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Bill to ban assault weapons in Virginia advances in House

Gun right supporters attended the House committee meeting Feb. 7, 2020 where legislators debated a ban on assault weapons (Virginia Citizens Defense League)
Gun right supporters attended the House committee meeting Feb. 7, 2020 where legislators debated a ban on assault weapons (Virginia Citizens Defense League)
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RICHMOND, Va. (WSET) -- A bill banning assault weapons has passed through the House of Delegates Committee on Public Safety with a vote of 12-9.

HB 961 would ban the sale of certain semi-automatic firearms, including popular AR-15 style rifles. But the bill would not require current owners of assault weapons to turn them in or register them with state police, as some earlier proposals required.

The bill also prohibits a person from carrying a shotgun with a magazine that will hold more than seven rounds of the longest ammunition for which it is chambered in a public place; under existing law, this prohibition applies only in certain localities.

A violation is a Class 6 felony.

“This is a compromise that takes into account folk’s concerns and is still a good bill that will help reduce mass murders in the commonwealth,” said Del. Mark Levine, a Democrat sponsoring the legislation.

"Any legislation that requires Virginians to surrender or destroy their lawfully possessed firearms or standard-issue magazines is tantamount to confiscation and a gross violation of our constitutional rights. Governor Northam and House Democrats are still going after law-abiding citizens with these policies, and Virginians who merely own the most common types of firearms and accessories would be made to be felons and subject to prison," said House Republican Leader Rep. Todd Gilbert. "House Democrats seem to have learned nothing from the public outcry caused by their proposals. A similar Senate version of House Bill 961 is exactly what prompted the 'Second Amendment sanctuary cities' movement across Virginia. These efforts will continue to divide Virginia and without any meaningful public safety outcomes whatsoever."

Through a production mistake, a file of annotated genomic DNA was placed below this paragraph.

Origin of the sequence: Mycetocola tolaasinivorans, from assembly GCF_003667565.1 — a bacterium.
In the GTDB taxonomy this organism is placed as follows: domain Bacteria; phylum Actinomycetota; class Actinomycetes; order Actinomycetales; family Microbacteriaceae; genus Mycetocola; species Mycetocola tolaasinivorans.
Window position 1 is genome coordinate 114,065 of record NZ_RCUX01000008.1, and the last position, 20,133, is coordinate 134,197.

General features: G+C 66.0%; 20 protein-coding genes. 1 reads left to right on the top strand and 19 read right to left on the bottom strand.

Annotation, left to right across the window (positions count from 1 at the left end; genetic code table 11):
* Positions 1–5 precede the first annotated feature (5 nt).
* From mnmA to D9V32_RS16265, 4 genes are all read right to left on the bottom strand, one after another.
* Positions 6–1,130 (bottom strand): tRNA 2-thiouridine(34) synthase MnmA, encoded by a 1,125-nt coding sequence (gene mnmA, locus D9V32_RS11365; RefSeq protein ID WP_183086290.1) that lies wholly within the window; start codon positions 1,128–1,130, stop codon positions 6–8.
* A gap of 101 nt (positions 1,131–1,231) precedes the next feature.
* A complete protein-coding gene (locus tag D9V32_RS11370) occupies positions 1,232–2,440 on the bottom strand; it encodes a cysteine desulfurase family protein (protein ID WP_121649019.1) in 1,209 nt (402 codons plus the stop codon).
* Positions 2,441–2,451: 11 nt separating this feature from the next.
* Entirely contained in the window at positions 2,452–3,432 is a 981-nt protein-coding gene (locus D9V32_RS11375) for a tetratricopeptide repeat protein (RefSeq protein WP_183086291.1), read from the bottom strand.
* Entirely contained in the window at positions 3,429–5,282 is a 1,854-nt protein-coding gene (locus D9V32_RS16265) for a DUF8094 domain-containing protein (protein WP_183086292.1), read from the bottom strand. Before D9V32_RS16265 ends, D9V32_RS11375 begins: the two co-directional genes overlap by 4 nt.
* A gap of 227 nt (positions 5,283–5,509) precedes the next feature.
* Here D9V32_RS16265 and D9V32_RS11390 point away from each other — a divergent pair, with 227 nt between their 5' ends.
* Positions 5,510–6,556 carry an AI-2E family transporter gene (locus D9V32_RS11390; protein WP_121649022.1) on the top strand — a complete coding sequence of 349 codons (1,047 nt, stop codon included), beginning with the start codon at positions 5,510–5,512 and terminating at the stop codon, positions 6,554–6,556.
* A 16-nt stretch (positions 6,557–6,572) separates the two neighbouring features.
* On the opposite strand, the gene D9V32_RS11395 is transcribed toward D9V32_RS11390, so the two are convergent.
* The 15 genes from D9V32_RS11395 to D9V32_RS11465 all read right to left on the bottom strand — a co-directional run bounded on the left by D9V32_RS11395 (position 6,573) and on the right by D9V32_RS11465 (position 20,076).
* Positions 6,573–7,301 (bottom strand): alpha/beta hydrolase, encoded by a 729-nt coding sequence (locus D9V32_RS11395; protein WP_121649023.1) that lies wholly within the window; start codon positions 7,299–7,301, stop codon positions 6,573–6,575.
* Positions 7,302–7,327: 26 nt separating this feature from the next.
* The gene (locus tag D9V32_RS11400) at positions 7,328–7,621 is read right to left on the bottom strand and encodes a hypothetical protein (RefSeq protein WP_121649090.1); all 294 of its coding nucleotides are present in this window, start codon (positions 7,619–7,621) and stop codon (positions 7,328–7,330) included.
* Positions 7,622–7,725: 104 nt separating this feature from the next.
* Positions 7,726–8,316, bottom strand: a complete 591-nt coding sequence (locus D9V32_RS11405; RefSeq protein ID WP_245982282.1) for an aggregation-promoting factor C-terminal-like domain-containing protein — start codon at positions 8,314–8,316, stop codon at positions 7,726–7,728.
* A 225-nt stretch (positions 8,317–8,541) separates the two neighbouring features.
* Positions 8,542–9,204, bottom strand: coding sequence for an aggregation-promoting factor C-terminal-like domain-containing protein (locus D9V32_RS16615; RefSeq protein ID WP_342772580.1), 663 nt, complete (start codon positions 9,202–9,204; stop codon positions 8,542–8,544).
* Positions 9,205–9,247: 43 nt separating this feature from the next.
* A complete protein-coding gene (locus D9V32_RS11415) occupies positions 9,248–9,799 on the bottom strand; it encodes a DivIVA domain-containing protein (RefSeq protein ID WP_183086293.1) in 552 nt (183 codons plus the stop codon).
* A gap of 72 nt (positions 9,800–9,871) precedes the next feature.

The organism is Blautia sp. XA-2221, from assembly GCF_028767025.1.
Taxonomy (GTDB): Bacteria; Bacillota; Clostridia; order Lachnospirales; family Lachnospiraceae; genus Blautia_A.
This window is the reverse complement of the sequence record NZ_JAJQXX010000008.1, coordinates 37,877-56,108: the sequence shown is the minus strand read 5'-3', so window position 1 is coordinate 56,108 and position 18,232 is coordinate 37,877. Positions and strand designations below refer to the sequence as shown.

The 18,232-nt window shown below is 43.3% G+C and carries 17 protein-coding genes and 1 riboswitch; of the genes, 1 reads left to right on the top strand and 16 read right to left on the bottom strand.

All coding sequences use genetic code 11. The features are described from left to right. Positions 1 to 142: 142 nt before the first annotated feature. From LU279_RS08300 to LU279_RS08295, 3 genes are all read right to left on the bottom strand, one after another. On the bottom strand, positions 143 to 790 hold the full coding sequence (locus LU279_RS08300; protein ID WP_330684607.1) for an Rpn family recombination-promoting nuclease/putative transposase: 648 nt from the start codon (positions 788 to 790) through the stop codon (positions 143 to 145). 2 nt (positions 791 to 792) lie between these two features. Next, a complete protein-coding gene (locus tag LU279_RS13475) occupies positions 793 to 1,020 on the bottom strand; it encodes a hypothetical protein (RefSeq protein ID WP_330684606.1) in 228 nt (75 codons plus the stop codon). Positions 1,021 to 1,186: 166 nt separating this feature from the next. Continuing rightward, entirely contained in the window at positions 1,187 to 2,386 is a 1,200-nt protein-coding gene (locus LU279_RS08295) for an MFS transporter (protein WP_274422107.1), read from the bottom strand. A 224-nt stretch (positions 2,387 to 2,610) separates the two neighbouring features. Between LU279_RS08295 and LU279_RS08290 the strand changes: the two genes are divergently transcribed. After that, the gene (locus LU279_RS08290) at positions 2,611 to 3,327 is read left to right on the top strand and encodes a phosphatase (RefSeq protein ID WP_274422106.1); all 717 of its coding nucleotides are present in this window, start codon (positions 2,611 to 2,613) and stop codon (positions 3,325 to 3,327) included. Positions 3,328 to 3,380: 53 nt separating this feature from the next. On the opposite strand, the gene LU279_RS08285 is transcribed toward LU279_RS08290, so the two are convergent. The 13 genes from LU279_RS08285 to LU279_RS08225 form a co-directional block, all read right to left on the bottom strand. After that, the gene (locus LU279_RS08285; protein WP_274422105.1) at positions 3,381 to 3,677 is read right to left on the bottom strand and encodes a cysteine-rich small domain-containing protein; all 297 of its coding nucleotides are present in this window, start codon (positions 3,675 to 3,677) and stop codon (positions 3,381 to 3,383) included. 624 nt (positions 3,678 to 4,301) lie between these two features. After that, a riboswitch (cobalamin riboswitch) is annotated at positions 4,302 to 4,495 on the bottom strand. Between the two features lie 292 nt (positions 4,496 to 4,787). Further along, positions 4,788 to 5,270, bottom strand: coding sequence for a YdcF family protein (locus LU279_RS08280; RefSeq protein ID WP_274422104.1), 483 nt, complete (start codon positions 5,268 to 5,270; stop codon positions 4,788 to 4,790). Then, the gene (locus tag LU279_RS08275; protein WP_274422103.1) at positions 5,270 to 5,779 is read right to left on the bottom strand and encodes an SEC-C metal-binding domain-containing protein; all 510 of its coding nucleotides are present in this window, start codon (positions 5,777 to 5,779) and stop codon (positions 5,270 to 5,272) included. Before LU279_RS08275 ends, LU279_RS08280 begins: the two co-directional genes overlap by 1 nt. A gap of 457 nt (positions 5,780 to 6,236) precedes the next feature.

The bill also prohibits a dealer from selling, renting, trading, or transferring from his inventory an assault firearm to any person.

Heated debates over guns have dominated this year’s legislative session, as Virginia has become ground zero in the nation’s raging debate over gun control and mass shootings.

Gun owners packed the committee room Friday and erupted in protest when the measured passed. Capitol Police cleared the committee room of almost every spectator after the vote.

An estimated 8 million AR-style guns have been sold since they were introduced to the public in the 1960s. The weapons are known as easy to use, easy to clean and easy to modify with a variety of scopes, stocks and rails.

"The Democrats want a vulnerable and subservient citizenry," said RPV Chairman Jack Wilson. "Most of these General Assembly Democrats can't tell the difference between an 'assault weapon' and a hole in the ground, yet they think they can regulate the Bill of Rights. Virginia won't go down without a fight. Republicans are organized, energized, and inspired to turn out in 2020 to re-elect President Trump and take back the General Assembly in 2021."

The Senate has already spiked legislation banning assault weapons after several Democratic senators indicated they wouldn’t support it.

Virginia Secretary of Public Safety and Homeland Security Brian Moran said a ban on selling assault weapons and high-capacity magazines is needed to help prevent mass shootings, or at least limit the damage mass shooters can inflict. He cited the fact that the shooter in the Virginia Tech massacre in 2007 had a handgun with a high-capacity magazine.

“Assault weapons are not protected by the Second Amendment because they are weapons of war,” Moran said.

Opponents said the measure would make many law-abiding Virginians felons for owning commonly available guns and accessories.

“This bill does not make Virginians safer, what this bill does is make Virginians, law-abiding Virginians, felons overnight,” said D.J. Spiker, a lobbyist for the NRA.

The measure faces high odds of passage, as several moderate Senate Democrats have already indicated they’re unlikely to support an assault weapons ban this year. The full House is expected to vote on the measure in coming days.


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The Associated Press contributed to this report.

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